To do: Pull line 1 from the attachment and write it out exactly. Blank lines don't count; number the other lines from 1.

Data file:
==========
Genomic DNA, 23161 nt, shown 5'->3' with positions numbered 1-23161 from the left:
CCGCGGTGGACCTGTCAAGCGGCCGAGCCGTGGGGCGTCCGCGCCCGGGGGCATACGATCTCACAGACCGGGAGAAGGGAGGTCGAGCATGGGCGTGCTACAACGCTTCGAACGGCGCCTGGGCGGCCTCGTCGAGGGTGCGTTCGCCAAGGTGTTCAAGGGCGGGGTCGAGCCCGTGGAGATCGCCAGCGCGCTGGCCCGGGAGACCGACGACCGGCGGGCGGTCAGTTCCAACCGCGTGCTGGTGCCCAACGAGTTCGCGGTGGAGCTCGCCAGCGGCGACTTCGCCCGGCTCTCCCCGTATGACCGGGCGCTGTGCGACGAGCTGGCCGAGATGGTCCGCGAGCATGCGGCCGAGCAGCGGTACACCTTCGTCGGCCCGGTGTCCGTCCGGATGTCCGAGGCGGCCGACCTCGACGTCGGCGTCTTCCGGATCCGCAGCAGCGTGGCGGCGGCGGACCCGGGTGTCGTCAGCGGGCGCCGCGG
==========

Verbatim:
Genomic DNA, 23161 nt, shown 5'->3' with positions numbered 1-23161 from the left: